A LAWMAKER has sought to declare Davao City as the “Chocolate and Cacao Production Capital of the Philippines” through a bill, recognizing the city's achievement in its high-quality cacao production and chocolate products.
Deputy Speaker and Abono partylist Representative Conrado Estrella III filed House Bill No. 7460 "to recognize the achievements of Davao City in attaining high volumes of quality cacao production and in producing high-quality chocolate products that gained for the country international recognition."
Estrella cited the Davao City-based Malagos Chocolate winning second place for its 100 percent unsweetened dark chocolate under the drinking category, and third place for its sweetened dark chocolates in the international chocolate competition conducted in 2017 by the Academy of Chocolate in London. Malagos has received seven major international awards for its chocolate products.
The proponent also noted on his explanatory note that based on the 2016 data from the Philippine Statistics Authority (PSA), Davao City and the provinces of Davao del Norte, Davao del Sur, Davao Oriental and Compostela Valley produced at least 81 percent of the country’s total cacao production.
PSA also reported these areas produced 5,073 metric tons (MT) of cacao out of the 6,262.77 MT of cacao produced in the Philippines, the lawmaker said.
Estrella also reported that the United States Department of Agriculture expects global demand to reach between 4.7 million MT to 5 million MT by 2020, with an estimated 1 million MT deficit.
Once enacted, he said it will "open a new frontier for higher trade and economic productivity in the country that can generate more employment, provide higher income, and improve the quality of life of our people especially in the countryside."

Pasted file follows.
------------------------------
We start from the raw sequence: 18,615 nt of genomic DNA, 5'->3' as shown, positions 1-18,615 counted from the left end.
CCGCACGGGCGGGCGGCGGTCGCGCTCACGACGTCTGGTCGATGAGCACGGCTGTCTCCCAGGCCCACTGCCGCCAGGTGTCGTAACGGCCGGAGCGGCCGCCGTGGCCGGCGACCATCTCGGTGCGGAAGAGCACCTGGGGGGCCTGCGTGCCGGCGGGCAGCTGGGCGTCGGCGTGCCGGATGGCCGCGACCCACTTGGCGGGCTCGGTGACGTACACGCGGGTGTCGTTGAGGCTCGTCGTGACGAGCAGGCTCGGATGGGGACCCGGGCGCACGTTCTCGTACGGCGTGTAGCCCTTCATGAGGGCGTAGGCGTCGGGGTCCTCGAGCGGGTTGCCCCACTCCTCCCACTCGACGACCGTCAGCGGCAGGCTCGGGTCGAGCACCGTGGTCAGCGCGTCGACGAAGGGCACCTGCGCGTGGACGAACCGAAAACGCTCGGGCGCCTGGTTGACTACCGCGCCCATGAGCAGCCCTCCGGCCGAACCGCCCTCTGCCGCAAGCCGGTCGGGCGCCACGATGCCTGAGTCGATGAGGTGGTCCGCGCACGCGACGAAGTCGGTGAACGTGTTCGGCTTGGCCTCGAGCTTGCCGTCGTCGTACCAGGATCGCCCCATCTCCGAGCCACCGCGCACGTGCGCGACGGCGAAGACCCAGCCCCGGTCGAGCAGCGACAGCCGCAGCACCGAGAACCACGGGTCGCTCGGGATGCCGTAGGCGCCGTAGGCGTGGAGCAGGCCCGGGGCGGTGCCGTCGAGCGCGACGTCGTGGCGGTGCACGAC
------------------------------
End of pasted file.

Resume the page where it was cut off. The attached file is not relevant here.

According to the proposed law, the Department of Agriculture (DA) and the Department of Trade and Industry (DTI) will provide sustained programs for the grant of financial, technical, training, marketing and other necessary assistance to cacao farmers and entrepreneurs engaged in the production of chocolate products in Davao City and its contiguous localities.
Senator Cynthia Villar, chairperson of the Committee on Agriculture, Food and Agrarian Reform also filed a similar measure through Senate Bill 1741, which seeks “to garner additional government support not only to maintain, promote and protect the country’s cacao industry, but most importantly, to ensure its sustainability for the benefit of farmers and other stakeholders.”
DA, meanwhile, had already declared the city as "the Cacao Capital" of the country on September 7.
In a previous report, Agriculture Secretary William Dar said "the declaration was made following the consistent production of high-quality beans in the Davao region that has contributed more than 70 percent of the national production."
Davao City Councilor Ralph Abella, committee head on agriculture and food, filed a resolution requesting the City mayor to appropriate funds for the establishment of post-harvest facilities; restoration, repair, and improvement of existing post-harvest facilities; establishment of clonal cacao, arabica coffee and forest tree nurseries; and proper training of farmers in Davao City.
Abella said his resolution is for the improvement of the cacao and coffee farming and production in the city.